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I don't want to be angry anymore!!


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Author Thread
alondra
New Member


Joined: 29 Dec 2007
Posts: 2

Post Sat Dec 29, 2007 6:02 am

I don't want to be angry anymore!!    Reply with quote  

Hi,
This is the first time I try this. I am 35 years old and a mom of two. I think I am getting angrier very quickly and very often. I have mood swings and this is worrying my husband and myself; mainly because we have two little ones (a 5 and a 3 year old). I don't understand how I can get angry so easily and start yelling at my husband without thinking about the kids. We now I need some help and we' ll try to find it first thing next year. But I now this is taking a toll on my marriage (we are 9 years married). I feel really bad and don't know if this kind of behavoir is learned (my mom use to yell a lot to us and to my dad all the time). She used to say she had a "nervous sickness". Could it be that I inherited this, or could it be that I am imitating her. I loved her dearly but I know she did all of us (4) wrong by treating us like that. I don't want to do this to my children and I don't want my husband to hate me either. Can I get some help? Tonight my husband doesn't even want to talk to me because I had and outburst and I feel really bad. I know I am not the best mom but I wish he understands that I want to be able to control myself and sometimes I just can't . He said to me tha I am crazy and should be institucionalized. I know he was angry but it hurt so much to hear him say that. I love my children and I will do everything for them.
  
PsyChris
MVP
MVP


Joined: 23 Dec 2007
Posts: 1452
Location: Brooklyn, NY

Post Sat Dec 29, 2007 6:26 am

   Reply with quote  

What are you thinking when you get angry? Does it happen suddenly for no reason or does it happen after you see something upsetting? (e.g. kid spills something on the carpet)

What do you feel like afterwards? Angry? Sad?

Does what your angry about make sense to you? Does it seem like you have to get angry to be understood or get your voice heard?
alondra
New Member


Joined: 29 Dec 2007
Posts: 2

Post Sat Dec 29, 2007 6:41 am

RE: I don't want to be angry anymore!    Reply with quote  

Hi Psychris,
I don't think much about what has trigger the anger. Very fast I feel anoyed and start yelling. Today it was something really stupid: My husband threw away the box where the new roster came and I when I wanted to storage it for next year, I had nothing to put it in. He didn't even said sorry, he just said: "I guess I threw it away with all the other boxes." Then I started yelling at him at how he never asks me for throwing my things and then I even kicked his shoebox (he bought himself some new running shoes and still puts them in the box). My kids were a little bit worried and my older one asked me if I was angry with her. I kissed her and said that I wasn't, that I was angry with her daddy. I know I did bad. I know I overreacted but I don't understand why I cannot be more civil and why I always do this. I don't want my kids to be afraid of me and I don't want my husband to think that I am crazy although sometimes I act like I can't control myself. I do think that I resent my husband for some things. Stupidities but little things where I think he doesn't take my opinion seriously. I don't know if I am building this up unconsciously and therefore I have to yell about nothing. But in the other hand I feel really bad after behaving like this and remember clearly that my mother use to do it all the time and that as a child I feared her.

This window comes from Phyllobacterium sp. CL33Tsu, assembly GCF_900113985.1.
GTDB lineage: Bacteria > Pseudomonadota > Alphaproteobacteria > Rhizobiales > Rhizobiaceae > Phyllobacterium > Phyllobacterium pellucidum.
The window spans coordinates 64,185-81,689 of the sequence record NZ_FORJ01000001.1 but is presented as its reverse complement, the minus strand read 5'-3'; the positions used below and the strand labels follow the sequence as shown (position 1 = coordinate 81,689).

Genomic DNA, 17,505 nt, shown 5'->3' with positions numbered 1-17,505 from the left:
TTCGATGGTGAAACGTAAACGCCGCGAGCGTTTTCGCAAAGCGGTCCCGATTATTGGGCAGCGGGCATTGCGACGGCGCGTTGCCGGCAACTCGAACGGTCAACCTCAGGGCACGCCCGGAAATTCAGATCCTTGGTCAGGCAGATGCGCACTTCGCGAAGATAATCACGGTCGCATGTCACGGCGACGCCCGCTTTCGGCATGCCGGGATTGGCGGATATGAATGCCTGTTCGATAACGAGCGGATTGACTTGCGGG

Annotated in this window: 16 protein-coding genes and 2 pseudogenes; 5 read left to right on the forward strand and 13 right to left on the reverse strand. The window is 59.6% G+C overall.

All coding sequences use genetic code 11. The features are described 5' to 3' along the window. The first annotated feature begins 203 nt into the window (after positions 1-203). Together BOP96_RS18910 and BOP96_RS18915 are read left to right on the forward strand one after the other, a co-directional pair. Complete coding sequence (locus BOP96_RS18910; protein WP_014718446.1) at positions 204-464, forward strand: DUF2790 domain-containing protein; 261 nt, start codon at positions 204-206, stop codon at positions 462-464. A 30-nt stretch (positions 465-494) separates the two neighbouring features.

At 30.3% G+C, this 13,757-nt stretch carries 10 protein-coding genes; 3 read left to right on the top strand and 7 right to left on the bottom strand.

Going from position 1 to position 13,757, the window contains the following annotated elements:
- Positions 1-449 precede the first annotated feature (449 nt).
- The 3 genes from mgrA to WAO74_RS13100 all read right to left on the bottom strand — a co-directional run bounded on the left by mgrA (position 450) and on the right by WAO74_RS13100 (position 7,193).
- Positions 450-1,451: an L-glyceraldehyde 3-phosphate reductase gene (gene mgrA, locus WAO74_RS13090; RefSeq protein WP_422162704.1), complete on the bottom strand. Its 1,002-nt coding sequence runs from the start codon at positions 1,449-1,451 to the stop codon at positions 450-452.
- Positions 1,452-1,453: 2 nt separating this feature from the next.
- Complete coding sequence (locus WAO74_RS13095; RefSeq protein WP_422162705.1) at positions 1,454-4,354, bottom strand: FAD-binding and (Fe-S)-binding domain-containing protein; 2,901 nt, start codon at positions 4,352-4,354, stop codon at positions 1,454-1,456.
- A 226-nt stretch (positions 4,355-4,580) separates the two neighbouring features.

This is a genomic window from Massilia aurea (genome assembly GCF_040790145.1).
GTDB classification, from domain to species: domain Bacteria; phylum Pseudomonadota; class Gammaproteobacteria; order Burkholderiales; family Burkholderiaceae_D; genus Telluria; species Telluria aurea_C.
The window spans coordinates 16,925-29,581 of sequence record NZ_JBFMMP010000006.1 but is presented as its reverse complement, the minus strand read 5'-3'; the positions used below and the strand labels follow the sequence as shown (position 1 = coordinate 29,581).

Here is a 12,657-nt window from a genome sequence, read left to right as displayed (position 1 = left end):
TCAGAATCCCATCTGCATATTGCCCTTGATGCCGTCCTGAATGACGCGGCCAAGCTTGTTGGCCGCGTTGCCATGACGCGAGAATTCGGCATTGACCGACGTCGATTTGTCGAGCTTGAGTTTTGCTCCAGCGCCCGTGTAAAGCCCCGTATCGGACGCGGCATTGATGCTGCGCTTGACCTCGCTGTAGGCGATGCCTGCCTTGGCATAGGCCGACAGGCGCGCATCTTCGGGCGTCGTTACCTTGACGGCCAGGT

Yellowcoaching
Preferred Member


Joined: 10 Oct 2007
Posts: 747
Location: UK

Post Sun Dec 30, 2007 11:36 pm

   Reply with quote  

Hi alondra,

This isn't about a box is it?

What are you really angry about?

You have touched on feelings of resentment and that you feel ignored a little by your husband, i think you should perhaps explore this further, find out what it is that's making you feel frustrated. When you can do that you'll be able to feel anger at times but express yourself better and come up with the resolution you need.

Anger isn't always a negative emotion, but how you express it and when can make it so.
PsyChris
MVP
MVP


Joined: 23 Dec 2007
Posts: 1452
Location: Brooklyn, NY

Post Mon Dec 31, 2007 2:46 am

   Reply with quote  

Hey alondra,

I'm glad to see you realize that the reasons for your anger are irrational. I think if you make yourself think about the real reasons you get angry it will help you work through it.

What I'm concerned about is the effect this has on you and your family emotionally. It could takes years of self-help before you learn to control your anger. Years that may put an unnecessary strain on your family. I think you would benefit from Mental Health Services in your community.

You seem to have some concerns about being labeled "crazy."

Mental Health Professionals have made a career of helping people. You are not crazy. As many as 7% of Americans experience Anger disorders characterized by rage.
beta
Full Member


Joined: 03 Dec 2007
Posts: 117

Post Tue Jan 01, 2008 1:35 am

   Reply with quote  

Good points all around. Also, if you perfer a more self-help approach, I would try doing some research on zen. Zen, in a nut shell, is living your life in the moment and focusing on the present task. If your sitting, just sit. If your eating, just eat. Worry turns to fear turns to anger. Anger is a defensive technique, not an offensive one. Try to put events into perspective and realize that thing usually turn out alright.